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What do women want? Well, if Pat Murphy is to be trusted (and we’re not saying she is), women are looking for trouble. And in this collection of powerful stories, they find it — at an archeological dig in the Southwest, in the urban alleys, in California suburbs, in the old West, in ironic fantasy settings.
Over the past 25 years, Pat Murphy has been writing stories that garner critical attention and win awards. Her work is difficult to categorize, living on the boundaries between genres. But her characters are easy to recognize. They are troublemakers, every last one of them.
On the space station known as Moon Talk, engineers and poets work together to prototype and manufacture communications satellites. The founder of the station decided to include poets because they specialize in communicating high-density information in very short bursts.
Angel, a 20-year-old robotics engineer, is visiting Moon Talk on a poetry/engineering internship when an accident on the station’s hull leaves her paralyzed. Unable to return to Earth where the relentless pull of gravity would kill her, Angel must make the station her home.
Though her body is trapped, the poets and engineers who run Moon Talk find a way for Angel’s consciousness to escape the confines of the station. The robotics staff jacks Angel first into a robotic unit on the station’s hull, and then into a body that can move about the station’s interior. She inhabits a robotic probe that prospects among the orbiting rocks of the asteroid belt. But that's just the beginning of Angel's journey.
Traveling across the Martian polar cap, the second TransPolar Expedition is tracing the shape of the hidden lands beneath the ice and snow. Sita, the expedition’s cartographer, has a talent for interpreting the shades and squiggles that the computer produces from satellite photos and sonic recordings. She takes ambiguous data and makes a clear and precise map of lands no one has ever seen.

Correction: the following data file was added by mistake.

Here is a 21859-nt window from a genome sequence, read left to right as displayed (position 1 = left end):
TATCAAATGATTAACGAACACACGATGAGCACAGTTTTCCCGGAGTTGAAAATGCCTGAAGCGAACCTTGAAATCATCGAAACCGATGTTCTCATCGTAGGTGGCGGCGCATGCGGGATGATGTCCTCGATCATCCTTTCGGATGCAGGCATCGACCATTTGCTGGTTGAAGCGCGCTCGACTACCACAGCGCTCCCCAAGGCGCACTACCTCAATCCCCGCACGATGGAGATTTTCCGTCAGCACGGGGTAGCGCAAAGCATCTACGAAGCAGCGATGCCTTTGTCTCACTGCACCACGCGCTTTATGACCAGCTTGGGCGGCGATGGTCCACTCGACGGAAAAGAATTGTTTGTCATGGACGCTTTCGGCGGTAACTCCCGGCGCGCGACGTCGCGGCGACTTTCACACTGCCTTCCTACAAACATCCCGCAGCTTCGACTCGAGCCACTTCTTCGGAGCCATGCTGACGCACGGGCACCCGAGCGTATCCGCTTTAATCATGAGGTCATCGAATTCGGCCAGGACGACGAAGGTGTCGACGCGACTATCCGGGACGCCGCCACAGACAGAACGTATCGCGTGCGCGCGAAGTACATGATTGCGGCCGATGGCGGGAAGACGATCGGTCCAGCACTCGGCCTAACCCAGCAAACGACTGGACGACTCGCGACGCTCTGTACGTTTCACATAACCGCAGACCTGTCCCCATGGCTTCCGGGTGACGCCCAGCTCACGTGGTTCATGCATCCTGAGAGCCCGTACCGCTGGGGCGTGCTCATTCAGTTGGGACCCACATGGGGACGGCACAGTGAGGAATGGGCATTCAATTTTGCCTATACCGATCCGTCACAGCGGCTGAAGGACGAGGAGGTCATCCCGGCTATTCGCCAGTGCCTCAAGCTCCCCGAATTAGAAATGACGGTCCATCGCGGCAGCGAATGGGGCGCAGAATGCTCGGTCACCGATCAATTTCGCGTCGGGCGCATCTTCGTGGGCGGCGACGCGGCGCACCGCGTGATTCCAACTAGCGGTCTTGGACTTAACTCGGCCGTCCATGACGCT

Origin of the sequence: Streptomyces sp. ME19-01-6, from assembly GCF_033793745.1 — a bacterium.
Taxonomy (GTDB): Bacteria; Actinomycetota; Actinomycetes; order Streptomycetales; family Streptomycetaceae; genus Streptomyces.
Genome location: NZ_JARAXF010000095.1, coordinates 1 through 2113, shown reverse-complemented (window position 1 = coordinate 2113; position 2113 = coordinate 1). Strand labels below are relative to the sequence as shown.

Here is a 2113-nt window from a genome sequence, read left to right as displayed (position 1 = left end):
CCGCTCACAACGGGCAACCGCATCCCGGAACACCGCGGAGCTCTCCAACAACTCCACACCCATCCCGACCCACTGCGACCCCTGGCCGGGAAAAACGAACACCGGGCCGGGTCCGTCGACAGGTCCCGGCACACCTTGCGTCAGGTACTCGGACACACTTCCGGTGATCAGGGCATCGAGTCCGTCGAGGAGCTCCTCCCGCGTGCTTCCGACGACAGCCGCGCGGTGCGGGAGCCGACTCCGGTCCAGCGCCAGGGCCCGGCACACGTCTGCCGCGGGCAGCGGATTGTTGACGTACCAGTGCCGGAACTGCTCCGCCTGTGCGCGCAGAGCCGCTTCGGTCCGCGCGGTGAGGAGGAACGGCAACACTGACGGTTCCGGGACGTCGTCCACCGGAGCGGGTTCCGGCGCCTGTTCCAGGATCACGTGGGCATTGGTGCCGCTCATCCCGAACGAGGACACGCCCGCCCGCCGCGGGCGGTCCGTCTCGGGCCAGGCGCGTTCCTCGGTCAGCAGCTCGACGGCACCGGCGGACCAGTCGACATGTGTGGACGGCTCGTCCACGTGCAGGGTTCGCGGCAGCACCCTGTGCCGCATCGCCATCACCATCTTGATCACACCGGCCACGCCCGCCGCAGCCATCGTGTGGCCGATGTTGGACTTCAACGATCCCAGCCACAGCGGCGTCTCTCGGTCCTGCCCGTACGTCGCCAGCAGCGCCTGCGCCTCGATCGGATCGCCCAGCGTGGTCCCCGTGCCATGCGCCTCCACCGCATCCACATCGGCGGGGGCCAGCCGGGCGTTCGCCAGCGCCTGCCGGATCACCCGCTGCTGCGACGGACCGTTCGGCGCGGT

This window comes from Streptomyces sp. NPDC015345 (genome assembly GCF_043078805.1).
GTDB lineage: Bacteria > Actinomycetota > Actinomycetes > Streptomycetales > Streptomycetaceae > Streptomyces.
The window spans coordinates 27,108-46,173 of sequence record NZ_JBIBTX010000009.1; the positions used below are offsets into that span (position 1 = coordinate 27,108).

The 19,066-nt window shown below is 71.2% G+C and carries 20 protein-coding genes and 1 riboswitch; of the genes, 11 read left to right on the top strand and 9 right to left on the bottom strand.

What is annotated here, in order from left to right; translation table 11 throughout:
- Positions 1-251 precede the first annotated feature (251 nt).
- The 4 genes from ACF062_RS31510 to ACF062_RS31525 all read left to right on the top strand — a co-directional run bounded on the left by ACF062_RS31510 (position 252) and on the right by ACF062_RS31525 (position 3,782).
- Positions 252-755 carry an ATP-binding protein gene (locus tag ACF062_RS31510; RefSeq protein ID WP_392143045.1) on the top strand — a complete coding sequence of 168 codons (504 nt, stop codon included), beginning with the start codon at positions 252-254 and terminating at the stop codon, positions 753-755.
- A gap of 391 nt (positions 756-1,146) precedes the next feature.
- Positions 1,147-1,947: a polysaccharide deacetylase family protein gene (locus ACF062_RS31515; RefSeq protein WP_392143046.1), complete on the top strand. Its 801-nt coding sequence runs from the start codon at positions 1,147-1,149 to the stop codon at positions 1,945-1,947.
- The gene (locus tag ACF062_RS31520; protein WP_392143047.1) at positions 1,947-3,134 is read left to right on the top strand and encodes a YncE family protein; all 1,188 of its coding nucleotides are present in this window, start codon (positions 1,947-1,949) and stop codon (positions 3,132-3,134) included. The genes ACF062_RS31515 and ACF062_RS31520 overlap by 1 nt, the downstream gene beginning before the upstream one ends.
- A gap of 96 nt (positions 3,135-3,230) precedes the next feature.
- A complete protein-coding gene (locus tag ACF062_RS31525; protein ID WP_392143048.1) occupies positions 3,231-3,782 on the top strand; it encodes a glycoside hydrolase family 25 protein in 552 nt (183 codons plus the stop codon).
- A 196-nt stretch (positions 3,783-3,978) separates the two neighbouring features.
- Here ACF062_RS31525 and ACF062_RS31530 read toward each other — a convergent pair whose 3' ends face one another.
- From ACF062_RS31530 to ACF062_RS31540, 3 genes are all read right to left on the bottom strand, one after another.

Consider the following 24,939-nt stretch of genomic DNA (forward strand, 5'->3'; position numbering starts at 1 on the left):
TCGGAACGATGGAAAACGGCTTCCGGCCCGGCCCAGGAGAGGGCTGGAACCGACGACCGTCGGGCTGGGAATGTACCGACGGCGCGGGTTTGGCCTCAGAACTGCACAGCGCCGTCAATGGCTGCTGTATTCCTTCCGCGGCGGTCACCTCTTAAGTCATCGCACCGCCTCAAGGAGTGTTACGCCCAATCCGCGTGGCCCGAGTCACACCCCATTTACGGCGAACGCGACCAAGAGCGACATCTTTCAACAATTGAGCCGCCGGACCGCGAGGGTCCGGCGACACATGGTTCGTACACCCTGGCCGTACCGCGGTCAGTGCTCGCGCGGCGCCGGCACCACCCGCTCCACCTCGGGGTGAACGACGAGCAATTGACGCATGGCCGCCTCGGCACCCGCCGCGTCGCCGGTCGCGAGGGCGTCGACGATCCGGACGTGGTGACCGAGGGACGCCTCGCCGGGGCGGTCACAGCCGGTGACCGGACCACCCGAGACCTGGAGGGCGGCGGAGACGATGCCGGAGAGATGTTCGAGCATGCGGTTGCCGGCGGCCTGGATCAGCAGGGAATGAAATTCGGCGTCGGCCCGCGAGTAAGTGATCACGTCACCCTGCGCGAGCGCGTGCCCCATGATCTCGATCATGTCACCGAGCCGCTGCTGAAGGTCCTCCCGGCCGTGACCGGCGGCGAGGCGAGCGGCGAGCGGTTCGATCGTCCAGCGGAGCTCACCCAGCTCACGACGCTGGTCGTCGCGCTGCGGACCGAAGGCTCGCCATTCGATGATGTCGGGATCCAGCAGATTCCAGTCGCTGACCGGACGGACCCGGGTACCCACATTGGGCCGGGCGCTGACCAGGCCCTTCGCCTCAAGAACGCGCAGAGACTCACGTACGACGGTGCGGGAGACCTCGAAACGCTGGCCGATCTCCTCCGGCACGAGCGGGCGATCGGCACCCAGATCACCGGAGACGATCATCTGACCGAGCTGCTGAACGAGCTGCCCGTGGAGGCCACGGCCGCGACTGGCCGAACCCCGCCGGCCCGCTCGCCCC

But Sita knows that maps are black-and-white portraits of a world that exists in shades of gray and, like cartographers before her, she knows that dragons lurk beyond the edges of every map. At night, in the darkness of her dreams, she believes in the yeti, the messengers from the secret lands, the dark-eyed dream beasts that haunt the crevasses and move as softly as the blowing snow.
The world is not all that it seems on the surface. Beneath the polar ice lies danger and discovery.
The Irish Giant – that’s what Londoners called Charlie Bryne, an enormous country lad standing 8 feet tall in his bare feet. He made his fortune by exhibiting himself, but Bryne was far more than a human oddity. He had the magical power of healing, a deep connection to the natural magic of the earth, and the blood of Irish kings in his veins. In 1782, he came to London with a single goal — to bring the Irish home to the island they had left.
John Hunter was a man of science and insatiable curiosity — a surgeon, a natural philosopher, and a tireless collector of natural oddities. With analysis and dissection, Hunter strove to understand the natural world — and he wanted to add the bones of a giant to his collection.
This novella, winner of the 1990 World Fantasy Award, examines what happens when the quest for scientific knowledge meets ancient natural magic.